War of the Rebellion: Serial 013 Page 0302 THE PENINSULAR CAMPAIGN, VA. Chapter XXIII.

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defended our, front were soon compelled to retreat with the rest, falling back to our breastworks. The First Michigan did the same. Before many of the troops had fallen back to our breastworks I shouted to our men to rise and fire by fire. Some fired one, some six rounds, but they were much embarrassed by the difficulty of distinguishing friend from foe, so closely were the former pursued by the latter.

At this juncture I was shot through the right shoulder, went to the rear, and was ordered to the house was surrounded by Confederates; so our whole line must have given way. Soon after I left the field the house was penetrated many times by shells from our own batteries. After this I can say nothing, as I saw no more of the action, unless it may be to recite the reports of some of my captains. As well as I can judge Colonel Gove gave the order to retreat, when our regiments in front threw themselves back on the Twenty-second, as at that moment we were outflanked on either side and subject to a cross fire.

On coming out of the woods about 200 yards it would appear that the colonel strove to rally the regiment, but was shot down in the act half way between his men and the enemy. I am told that Captain Thompson, of Woburn, rallied a few men around the colors and made a stand. Afterward, when near the bridge, Captain Wardwell, Captain Burt, Lieutenant Field, and others rallied all of our own men that they could find, together with many others retreating in disorder, forming them into a battalion. This body consisted of upward of 1,000 men. Lieutenant-Colonel Griswold, being now in camp, can question these officers, and give you a more through account of the last of the battle than I can. On Captain Burt"s testimony I should place great reliance, as he is a gentleman and a modest soldier.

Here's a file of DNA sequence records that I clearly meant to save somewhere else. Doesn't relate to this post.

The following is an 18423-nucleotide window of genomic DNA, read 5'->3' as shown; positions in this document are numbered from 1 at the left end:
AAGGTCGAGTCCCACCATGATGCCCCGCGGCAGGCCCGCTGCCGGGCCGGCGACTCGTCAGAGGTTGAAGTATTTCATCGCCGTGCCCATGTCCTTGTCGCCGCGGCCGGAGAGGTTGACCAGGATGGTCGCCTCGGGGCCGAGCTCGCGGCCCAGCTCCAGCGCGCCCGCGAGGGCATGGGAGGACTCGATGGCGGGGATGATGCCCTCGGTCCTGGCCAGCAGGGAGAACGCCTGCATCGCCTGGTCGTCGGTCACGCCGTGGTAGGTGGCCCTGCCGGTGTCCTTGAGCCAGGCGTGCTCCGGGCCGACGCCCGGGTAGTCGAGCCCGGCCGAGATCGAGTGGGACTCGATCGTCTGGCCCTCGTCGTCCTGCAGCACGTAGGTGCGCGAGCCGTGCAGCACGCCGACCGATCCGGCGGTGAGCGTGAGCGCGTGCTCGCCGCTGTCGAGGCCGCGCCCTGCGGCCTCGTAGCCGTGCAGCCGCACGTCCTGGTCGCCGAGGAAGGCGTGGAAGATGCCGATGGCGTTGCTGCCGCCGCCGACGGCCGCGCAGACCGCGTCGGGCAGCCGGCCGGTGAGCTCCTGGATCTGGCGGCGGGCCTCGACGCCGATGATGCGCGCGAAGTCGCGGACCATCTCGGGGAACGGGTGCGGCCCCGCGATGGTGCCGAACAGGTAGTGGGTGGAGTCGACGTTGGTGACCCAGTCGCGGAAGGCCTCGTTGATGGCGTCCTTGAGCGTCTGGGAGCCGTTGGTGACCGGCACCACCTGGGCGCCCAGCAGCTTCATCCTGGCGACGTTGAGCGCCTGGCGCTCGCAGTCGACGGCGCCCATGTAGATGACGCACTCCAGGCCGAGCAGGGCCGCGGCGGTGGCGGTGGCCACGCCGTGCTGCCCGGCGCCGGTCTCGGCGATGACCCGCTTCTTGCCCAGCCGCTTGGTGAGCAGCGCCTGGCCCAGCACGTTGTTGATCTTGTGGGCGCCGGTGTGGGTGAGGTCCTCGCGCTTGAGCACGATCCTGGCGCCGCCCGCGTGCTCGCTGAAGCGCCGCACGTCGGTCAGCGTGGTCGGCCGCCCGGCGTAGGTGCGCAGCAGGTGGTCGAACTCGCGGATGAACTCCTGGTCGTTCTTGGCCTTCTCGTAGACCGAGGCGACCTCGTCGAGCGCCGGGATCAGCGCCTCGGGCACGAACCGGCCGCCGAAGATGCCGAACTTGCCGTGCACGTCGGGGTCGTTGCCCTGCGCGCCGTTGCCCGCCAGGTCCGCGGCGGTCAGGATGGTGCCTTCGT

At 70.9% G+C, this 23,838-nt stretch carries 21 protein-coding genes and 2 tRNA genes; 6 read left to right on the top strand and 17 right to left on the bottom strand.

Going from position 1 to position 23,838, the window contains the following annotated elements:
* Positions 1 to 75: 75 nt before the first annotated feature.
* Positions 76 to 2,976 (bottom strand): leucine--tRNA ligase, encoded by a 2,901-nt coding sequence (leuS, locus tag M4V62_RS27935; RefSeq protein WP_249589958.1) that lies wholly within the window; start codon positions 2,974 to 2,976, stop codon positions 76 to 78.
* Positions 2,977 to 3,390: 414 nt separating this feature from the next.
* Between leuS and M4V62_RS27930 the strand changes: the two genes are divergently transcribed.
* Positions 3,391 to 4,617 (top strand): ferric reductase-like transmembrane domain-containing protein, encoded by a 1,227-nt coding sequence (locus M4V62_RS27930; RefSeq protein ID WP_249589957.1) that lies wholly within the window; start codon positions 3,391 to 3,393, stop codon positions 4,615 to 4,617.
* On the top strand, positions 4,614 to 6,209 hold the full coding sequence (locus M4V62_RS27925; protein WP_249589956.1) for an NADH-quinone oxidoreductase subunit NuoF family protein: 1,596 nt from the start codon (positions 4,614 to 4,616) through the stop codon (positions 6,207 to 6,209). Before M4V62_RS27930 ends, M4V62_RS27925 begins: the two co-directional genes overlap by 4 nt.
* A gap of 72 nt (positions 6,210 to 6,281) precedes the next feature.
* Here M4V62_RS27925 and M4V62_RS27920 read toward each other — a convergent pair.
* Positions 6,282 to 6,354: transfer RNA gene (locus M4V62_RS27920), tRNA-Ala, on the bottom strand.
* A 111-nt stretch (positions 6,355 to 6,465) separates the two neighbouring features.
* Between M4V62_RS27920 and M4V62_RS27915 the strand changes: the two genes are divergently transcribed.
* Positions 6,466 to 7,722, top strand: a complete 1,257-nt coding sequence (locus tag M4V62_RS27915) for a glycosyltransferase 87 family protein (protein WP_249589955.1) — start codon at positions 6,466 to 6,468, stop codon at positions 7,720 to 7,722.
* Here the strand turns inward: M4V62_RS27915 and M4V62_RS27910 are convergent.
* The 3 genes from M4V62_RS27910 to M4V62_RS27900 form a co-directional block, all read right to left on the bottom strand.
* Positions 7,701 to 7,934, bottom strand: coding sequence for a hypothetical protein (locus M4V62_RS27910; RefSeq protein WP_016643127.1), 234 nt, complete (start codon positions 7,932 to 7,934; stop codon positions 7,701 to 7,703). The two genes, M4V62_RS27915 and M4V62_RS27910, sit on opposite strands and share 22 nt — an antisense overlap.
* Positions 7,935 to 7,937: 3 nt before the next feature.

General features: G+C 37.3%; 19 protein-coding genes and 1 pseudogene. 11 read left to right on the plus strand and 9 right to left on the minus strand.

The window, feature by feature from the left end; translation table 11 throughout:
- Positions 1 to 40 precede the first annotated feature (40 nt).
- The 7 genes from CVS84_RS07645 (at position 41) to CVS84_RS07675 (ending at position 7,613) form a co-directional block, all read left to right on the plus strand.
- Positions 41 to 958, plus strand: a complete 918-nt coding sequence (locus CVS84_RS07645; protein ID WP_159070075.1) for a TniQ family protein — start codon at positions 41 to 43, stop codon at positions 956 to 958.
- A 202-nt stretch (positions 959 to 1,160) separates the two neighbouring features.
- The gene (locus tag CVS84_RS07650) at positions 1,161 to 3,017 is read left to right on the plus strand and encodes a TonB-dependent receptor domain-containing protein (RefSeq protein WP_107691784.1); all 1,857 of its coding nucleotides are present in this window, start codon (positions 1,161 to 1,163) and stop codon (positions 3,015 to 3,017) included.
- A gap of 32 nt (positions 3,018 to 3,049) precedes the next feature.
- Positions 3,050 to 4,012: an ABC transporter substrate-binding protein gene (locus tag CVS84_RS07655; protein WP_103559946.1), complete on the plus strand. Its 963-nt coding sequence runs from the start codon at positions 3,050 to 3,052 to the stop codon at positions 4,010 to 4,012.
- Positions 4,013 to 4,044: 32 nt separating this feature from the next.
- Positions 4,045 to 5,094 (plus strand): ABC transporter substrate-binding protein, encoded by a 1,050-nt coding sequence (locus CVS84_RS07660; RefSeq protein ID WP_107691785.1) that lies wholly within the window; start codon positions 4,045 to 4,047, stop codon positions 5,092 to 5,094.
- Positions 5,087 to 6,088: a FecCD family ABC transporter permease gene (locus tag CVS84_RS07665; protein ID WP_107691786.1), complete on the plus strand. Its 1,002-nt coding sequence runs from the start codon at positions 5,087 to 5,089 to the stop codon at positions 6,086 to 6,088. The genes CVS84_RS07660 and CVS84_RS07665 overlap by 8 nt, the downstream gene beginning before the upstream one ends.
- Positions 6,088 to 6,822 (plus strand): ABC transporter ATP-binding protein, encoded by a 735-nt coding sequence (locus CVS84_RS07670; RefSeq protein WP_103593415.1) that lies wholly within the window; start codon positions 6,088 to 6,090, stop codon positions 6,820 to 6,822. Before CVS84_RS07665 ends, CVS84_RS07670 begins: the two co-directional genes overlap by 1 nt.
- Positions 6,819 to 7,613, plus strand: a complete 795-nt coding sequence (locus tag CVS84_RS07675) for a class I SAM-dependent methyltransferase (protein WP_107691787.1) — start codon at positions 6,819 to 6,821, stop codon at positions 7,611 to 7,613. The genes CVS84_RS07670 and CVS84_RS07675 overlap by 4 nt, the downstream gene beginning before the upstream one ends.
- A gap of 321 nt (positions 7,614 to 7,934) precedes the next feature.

I was told by several prisoners in Richmond that Captain Sampson, of Company A, was the first man to run away. On the other hand, it is said Lieutenant Conor, of the same company, did bravely. I am also told that Lieutenant Symonds, of Company D, was eminently cool, sedulous, and vigorous in the discharge of his duty. Sergeant Carr, of Company E, not being too sick to take the field, as were both of his superior officers, fell while bravely fighting in commanding his company. Captain J. J. Thompson, of Company H, proved himself to be a brave and reliable soldier. His first lieutenant T. T. Salter, one of my most valuable officers, I learn with much grief is among the missing. These are the only officers in the regiment worthy of particular mention excepting Lieutenant Stiles, of the Sharpshooters, who did his duty, all of it, manfully. Captain Whorf, Lieutenant Washburn, and Lieutenant Stearns were wounded before they had much opportunity to distinguish themselves. I had nearly forgotten our chivalric adjutant, who was severely wounded in the shoulder. We can illy spare his services, as he is one of the most intelligent gentlemen in the regiment and altogether the hardest working man. Assistant Surgeon Prince is a superior man. Neither shot nor shell can deter him from his duty, which he has always performed under whatever circumstances with untiring zeal. In Richmond his good qualities were pre-eminent.

I have the honor to be,


Major, Twenty-second Mass., in command on 26th and 27th June.

Brigadier General FITZ JOHN PORTER,

Commanding Fifth Corps, Army of the Potomac.